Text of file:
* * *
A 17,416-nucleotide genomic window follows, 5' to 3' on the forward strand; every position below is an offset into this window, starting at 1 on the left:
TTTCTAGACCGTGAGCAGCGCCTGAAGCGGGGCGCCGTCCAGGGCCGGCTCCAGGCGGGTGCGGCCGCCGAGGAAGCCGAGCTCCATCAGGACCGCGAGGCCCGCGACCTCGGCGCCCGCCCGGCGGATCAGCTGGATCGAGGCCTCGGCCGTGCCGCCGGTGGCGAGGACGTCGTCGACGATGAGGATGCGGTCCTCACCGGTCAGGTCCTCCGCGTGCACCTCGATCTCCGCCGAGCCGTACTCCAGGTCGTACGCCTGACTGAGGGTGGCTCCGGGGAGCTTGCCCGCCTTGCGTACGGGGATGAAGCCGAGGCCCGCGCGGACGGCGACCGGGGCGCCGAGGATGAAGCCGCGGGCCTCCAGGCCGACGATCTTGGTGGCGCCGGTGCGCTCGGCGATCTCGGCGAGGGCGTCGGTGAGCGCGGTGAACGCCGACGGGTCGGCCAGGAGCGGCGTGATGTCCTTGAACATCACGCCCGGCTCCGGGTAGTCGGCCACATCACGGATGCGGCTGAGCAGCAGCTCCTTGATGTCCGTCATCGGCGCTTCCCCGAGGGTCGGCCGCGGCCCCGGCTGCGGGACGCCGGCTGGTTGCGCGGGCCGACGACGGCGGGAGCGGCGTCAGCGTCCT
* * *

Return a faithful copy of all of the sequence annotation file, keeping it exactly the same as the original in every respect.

A 17,416-nucleotide genomic window follows, 5' to 3' on the forward strand; every position below is an offset into this window, starting at 1 on the left:
TTTCTAGACCGTGAGCAGCGCCTGAAGCGGGGCGCCGTCCAGGGCCGGCTCCAGGCGGGTGCGGCCGCCGAGGAAGCCGAGCTCCATCAGGACCGCGAGGCCCGCGACCTCGGCGCCCGCCCGGCGGATCAGCTGGATCGAGGCCTCGGCCGTGCCGCCGGTGGCGAGGACGTCGTCGACGATGAGGATGCGGTCCTCACCGGTCAGGTCCTCCGCGTGCACCTCGATCTCCGCCGAGCCGTACTCCAGGTCGTACGCCTGACTGAGGGTGGCTCCGGGGAGCTTGCCCGCCTTGCGTACGGGGATGAAGCCGAGGCCCGCGCGGACGGCGACCGGGGCGCCGAGGATGAAGCCGCGGGCCTCCAGGCCGACGATCTTGGTGGCGCCGGTGCGCTCGGCGATCTCGGCGAGGGCGTCGGTGAGCGCGGTGAACGCCGACGGGTCGGCCAGGAGCGGCGTGATGTCCTTGAACATCACGCCCGGCTCCGGGTAGTCGGCCACATCACGGATGCGGCTGAGCAGCAGCTCCTTGATGTCCGTCATCGGCGCTTCCCCGAGGGTCGGCCGCGGCCCCGGCTGCGGGACGCCGGCTGGTTGCGCGGGCCGACGACGGCGGGAGCGGCGTCAGCGTCCT